Fox confident funding boost will guarantee Olympic legacy

Courtesy of Planet Canoe

It is a story which has reached legendary status in this part of the world.

How, in 2000, a wide-eyed six-year-old Jessica Fox sat on the hill at the Penrith Whitewater Stadium watching the world’s best canoe slalom athletes competing at an Olympic Games virtually in her backyard.

These days, as an Olympic gold medalist in her own right, Fox admits she doesn’t remember a lot about what she saw 23 years ago. To be fair, she was just six.

What she does remember more clearly is five years later, once again watching the world’s best paddlers in Penrith, this time at an ICF World Championships. It was this event, more than the Olympics five years earlier, that convinced her canoe slalom was a sport she wanted to try.

And it was the performance of Robin Bell that clinched it for the 11-year-old. All Australians owe Bell, who on that day beat Olympic gold medalists Tony Estanguet and Michal Martikan to take gold in the men’s C1, an enormous debt of gratitude.

“That was the moment I wanted to take up the sport and wanted to have a go,” Fox said this week.

“I had a broken arm at the time, from gymnastics, and I remember being a helper and a cheer squad member, running down the bank and cheering on Robin Bell and the other Aussies. Obviously Robin won gold, it was pretty special to be there and to witness it.

“That’s what kick started my paddling career. Robin Bell was an athlete who really led the way in Australian paddle sports. His performance in Beijing, I remember being 14 and watching that.”

The story of Jessica Fox and her conversion from gym-mat junkie to canoe slalom supremo is the Australian version of a tale which has played out in cities around the world, one of many legacies which flow on from the hosting of an Olympic Games.

Just one of the canoe slalom venues which have been used at an Olympic Games is no longer in use. At all others, from Munich in 1972 through to Tokyo in 2020, there are stories like Fox’s – young athletes inspired by what they saw, and then given the opportunity to learn their trade on a world-class facility.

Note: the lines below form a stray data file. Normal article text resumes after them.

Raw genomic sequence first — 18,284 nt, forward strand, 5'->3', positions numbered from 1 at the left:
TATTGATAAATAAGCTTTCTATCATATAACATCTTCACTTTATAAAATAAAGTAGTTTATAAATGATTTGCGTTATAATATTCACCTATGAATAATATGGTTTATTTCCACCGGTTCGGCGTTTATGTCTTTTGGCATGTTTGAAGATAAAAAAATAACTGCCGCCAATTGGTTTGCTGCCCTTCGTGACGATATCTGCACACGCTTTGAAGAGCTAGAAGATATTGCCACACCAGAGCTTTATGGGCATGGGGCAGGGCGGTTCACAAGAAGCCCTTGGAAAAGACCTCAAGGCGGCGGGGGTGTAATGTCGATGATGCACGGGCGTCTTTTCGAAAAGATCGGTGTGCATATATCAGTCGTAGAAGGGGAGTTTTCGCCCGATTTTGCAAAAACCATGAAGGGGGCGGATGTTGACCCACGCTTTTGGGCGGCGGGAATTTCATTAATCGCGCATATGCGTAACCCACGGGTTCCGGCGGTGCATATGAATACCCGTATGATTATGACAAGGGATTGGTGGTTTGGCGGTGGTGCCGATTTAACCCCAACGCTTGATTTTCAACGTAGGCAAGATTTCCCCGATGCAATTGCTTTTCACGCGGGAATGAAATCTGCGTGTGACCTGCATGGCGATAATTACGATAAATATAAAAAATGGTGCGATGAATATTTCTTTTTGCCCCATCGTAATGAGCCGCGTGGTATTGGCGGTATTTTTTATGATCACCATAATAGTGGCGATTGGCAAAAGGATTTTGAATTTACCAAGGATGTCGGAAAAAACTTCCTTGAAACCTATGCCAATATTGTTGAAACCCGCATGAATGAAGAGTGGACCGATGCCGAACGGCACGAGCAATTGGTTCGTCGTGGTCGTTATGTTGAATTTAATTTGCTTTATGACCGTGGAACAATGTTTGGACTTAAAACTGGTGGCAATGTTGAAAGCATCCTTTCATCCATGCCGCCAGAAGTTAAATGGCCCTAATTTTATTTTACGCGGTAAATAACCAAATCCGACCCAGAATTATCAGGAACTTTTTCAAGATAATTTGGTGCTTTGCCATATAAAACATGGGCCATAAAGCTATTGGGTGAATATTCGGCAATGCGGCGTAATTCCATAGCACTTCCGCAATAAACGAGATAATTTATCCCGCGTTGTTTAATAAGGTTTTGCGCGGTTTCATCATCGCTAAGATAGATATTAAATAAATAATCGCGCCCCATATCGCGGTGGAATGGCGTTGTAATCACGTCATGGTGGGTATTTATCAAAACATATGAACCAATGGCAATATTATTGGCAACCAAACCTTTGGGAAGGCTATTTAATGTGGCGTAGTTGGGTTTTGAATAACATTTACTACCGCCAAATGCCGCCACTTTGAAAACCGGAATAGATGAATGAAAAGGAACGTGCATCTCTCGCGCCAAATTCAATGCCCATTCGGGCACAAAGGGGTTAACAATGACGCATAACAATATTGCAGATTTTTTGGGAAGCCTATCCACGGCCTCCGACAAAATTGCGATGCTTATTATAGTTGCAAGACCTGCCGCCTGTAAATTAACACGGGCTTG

“When you look at some of those original whitewater courses – Augsburg 50 years on, we had the world championships there last year and it was something really phenomenal, something really special to get back to the roots of the sport,” Fox said.

“We have La Seu from the ’92 Olympics, we have the London World Championships this year, back on that 2012 course. The Olympic venues are an important part of our sport and a big legacy piece, where we go back for frequent training and world cup and world championship racing.”

In 2025 the world’s best canoe slalom athletes will once again return to Penrith for a world championships, celebrating 25 years since the Olympics, and 20 years since the titles that ignited the career of one of the greatest athletes the sport has ever seen.

This week the government of New South Wales, where Penrith is located, announced a $3.1 million boost for the whitewater stadium. It will allow the venue a much needed touch-up before the world titles.

At the announcement much was spoken about the legacy venues like Penrith can provide. The key word was “community”. It’s an area Paddle Australia, the Penrith Council and the NSW Government will put more focus on into the future.

It’s one of the lessons that have been learned, and a key message to be passed on to Redlands in Queensland, the region earmarked to potentially host a new whitewater stadium for the Brisbane Olympics in 2032.

Jessica Fox believes it has the potential to transform the community.

“This venue is obviously part of that Olympic legacy,” Fox said.

“It’s very important to keep it part of the sport, and also part of the community, making it more accessible to more people. It will be so exciting for the Redlands community to have the Olympics to their backyard.

“Everyone focuses on the Olympics and those two weeks, but it has a lasting impact. When you see the impact of the Sydney Olympics, and the athletes who have come from watching those Games from the stands to now competing, but also the way it becomes a community venue and a way for the whole area to enjoy past those two Olympics.”

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